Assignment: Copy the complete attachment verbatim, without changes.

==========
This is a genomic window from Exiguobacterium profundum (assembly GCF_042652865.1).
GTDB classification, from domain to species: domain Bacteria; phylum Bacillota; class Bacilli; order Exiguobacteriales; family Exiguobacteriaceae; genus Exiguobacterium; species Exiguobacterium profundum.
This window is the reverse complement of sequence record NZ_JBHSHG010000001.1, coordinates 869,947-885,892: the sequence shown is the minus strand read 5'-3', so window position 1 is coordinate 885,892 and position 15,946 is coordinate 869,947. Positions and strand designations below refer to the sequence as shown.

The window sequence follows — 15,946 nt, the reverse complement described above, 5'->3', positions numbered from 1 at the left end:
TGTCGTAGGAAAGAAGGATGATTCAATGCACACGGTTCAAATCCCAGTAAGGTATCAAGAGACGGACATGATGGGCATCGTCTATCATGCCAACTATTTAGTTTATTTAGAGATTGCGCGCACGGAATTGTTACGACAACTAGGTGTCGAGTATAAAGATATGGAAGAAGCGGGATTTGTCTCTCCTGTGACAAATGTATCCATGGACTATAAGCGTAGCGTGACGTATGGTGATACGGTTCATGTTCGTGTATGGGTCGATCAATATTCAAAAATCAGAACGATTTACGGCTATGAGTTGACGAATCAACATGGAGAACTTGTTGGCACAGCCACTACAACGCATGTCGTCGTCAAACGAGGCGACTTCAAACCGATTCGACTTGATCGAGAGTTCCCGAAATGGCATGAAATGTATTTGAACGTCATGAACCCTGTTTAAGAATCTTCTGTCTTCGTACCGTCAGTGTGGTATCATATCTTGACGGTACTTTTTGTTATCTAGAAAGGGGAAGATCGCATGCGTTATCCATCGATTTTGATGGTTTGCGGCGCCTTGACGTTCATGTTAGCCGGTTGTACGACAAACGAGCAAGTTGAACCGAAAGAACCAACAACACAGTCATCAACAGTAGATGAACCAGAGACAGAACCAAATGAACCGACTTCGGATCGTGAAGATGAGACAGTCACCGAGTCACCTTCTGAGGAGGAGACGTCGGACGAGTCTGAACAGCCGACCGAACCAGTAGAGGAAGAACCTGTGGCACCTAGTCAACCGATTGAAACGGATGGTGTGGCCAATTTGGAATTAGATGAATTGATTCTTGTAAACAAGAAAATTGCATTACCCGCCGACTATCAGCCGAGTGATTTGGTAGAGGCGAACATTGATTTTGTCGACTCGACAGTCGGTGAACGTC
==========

This is a genomic window from Exiguobacterium profundum (assembly GCF_042652865.1).
GTDB classification, from domain to species: domain Bacteria; phylum Bacillota; class Bacilli; order Exiguobacteriales; family Exiguobacteriaceae; genus Exiguobacterium; species Exiguobacterium profundum.
This window is the reverse complement of sequence record NZ_JBHSHG010000001.1, coordinates 869,947-885,892: the sequence shown is the minus strand read 5'-3', so window position 1 is coordinate 885,892 and position 15,946 is coordinate 869,947. Positions and strand designations below refer to the sequence as shown.

The window sequence follows — 15,946 nt, the reverse complement described above, 5'->3', positions numbered from 1 at the left end:
TGTCGTAGGAAAGAAGGATGATTCAATGCACACGGTTCAAATCCCAGTAAGGTATCAAGAGACGGACATGATGGGCATCGTCTATCATGCCAACTATTTAGTTTATTTAGAGATTGCGCGCACGGAATTGTTACGACAACTAGGTGTCGAGTATAAAGATATGGAAGAAGCGGGATTTGTCTCTCCTGTGACAAATGTATCCATGGACTATAAGCGTAGCGTGACGTATGGTGATACGGTTCATGTTCGTGTATGGGTCGATCAATATTCAAAAATCAGAACGATTTACGGCTATGAGTTGACGAATCAACATGGAGAACTTGTTGGCACAGCCACTACAACGCATGTCGTCGTCAAACGAGGCGACTTCAAACCGATTCGACTTGATCGAGAGTTCCCGAAATGGCATGAAATGTATTTGAACGTCATGAACCCTGTTTAAGAATCTTCTGTCTTCGTACCGTCAGTGTGGTATCATATCTTGACGGTACTTTTTGTTATCTAGAAAGGGGAAGATCGCATGCGTTATCCATCGATTTTGATGGTTTGCGGCGCCTTGACGTTCATGTTAGCCGGTTGTACGACAAACGAGCAAGTTGAACCGAAAGAACCAACAACACAGTCATCAACAGTAGATGAACCAGAGACAGAACCAAATGAACCGACTTCGGATCGTGAAGATGAGACAGTCACCGAGTCACCTTCTGAGGAGGAGACGTCGGACGAGTCTGAACAGCCGACCGAACCAGTAGAGGAAGAACCTGTGGCACCTAGTCAACCGATTGAAACGGATGGTGTGGCCAATTTGGAATTAGATGAATTGATTCTTGTAAACAAGAAAATTGCATTACCCGCCGACTATCAGCCGAGTGATTTGGTAGAGGCGAACATTGATTTTGTCGACTCGACAGTCGGTGAACGTC